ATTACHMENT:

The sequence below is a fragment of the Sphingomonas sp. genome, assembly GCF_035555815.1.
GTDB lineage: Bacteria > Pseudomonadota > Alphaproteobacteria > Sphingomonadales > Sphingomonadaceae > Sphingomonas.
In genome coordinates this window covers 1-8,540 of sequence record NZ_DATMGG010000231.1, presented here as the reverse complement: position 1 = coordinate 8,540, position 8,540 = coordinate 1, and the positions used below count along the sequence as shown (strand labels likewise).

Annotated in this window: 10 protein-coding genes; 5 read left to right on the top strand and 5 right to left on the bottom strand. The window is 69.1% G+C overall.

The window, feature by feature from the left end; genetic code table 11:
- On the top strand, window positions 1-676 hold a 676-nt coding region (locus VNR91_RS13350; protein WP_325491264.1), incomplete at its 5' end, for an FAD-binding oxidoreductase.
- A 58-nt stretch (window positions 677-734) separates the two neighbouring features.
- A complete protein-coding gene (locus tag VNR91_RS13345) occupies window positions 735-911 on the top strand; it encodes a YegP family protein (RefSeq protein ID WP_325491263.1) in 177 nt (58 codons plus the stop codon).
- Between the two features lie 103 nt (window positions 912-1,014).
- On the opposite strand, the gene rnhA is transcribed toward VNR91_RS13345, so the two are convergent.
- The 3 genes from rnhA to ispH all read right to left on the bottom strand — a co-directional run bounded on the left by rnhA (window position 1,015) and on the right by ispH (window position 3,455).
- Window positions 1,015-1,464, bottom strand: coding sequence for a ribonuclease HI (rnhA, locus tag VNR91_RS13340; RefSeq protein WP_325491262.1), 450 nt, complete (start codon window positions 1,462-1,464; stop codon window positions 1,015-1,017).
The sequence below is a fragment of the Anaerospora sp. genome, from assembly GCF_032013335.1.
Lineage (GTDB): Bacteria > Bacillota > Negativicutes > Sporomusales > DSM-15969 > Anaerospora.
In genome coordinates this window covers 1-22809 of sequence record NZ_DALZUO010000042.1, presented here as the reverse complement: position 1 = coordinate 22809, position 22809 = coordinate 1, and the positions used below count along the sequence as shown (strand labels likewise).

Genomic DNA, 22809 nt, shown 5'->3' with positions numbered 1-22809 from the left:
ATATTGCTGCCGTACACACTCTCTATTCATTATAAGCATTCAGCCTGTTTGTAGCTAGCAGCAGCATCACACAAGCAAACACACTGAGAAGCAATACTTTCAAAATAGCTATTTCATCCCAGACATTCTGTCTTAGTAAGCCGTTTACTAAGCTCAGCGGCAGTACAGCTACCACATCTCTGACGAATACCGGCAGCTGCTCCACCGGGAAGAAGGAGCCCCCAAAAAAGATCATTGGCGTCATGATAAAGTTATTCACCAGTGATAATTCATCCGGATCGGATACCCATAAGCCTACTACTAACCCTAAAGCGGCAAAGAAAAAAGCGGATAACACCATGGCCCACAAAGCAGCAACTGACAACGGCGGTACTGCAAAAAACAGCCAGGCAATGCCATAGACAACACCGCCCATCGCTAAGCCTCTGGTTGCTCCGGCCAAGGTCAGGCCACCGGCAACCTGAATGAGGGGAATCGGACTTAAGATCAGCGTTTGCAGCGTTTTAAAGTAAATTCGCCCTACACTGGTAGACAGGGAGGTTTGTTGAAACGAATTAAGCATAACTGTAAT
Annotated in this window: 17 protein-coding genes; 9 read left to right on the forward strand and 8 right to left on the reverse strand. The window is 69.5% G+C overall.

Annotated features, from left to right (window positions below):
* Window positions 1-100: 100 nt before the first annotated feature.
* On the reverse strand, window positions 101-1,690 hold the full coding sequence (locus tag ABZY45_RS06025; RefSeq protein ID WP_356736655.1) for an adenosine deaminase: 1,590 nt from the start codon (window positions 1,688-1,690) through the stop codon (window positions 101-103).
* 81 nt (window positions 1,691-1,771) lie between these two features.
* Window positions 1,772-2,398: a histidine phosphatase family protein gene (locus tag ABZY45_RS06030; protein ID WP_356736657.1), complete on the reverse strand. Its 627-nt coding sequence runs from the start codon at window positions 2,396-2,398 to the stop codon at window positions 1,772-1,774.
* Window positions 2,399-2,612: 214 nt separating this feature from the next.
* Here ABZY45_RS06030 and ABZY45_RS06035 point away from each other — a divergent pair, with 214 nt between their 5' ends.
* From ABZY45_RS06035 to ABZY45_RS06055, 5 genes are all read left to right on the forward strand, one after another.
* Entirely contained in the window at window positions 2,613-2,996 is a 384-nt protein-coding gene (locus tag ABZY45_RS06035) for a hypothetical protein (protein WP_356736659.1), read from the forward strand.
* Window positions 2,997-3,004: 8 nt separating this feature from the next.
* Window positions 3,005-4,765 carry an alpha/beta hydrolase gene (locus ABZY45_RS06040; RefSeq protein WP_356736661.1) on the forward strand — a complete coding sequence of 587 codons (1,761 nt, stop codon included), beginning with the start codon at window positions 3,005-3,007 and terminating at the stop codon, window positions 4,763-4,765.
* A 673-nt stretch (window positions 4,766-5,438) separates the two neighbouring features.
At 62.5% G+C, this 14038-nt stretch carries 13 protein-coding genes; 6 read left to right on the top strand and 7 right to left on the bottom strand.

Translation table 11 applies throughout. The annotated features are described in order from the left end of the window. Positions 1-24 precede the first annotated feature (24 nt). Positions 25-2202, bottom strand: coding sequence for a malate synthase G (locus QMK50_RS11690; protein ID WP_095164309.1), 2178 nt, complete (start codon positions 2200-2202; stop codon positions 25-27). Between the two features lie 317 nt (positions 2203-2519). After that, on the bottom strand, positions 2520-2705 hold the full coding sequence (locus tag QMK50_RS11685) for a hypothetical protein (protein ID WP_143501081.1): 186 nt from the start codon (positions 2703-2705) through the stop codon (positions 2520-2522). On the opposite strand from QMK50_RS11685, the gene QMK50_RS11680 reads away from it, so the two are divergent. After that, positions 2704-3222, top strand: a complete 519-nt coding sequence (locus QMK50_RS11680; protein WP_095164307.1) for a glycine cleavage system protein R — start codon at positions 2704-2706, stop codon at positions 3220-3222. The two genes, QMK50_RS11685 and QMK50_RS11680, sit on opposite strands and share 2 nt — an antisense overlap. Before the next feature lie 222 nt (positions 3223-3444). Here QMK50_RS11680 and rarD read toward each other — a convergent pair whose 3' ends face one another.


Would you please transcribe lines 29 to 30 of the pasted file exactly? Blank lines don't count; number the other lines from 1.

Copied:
* Window positions 3,005-4,765 carry an alpha/beta hydrolase gene (locus ABZY45_RS06040; RefSeq protein WP_356736661.1) on the forward strand — a complete coding sequence of 587 codons (1,761 nt, stop codon included), beginning with the start codon at window positions 3,005-3,007 and terminating at the stop codon, window positions 4,763-4,765.
* A 673-nt stretch (window positions 4,766-5,438) separates the two neighbouring features.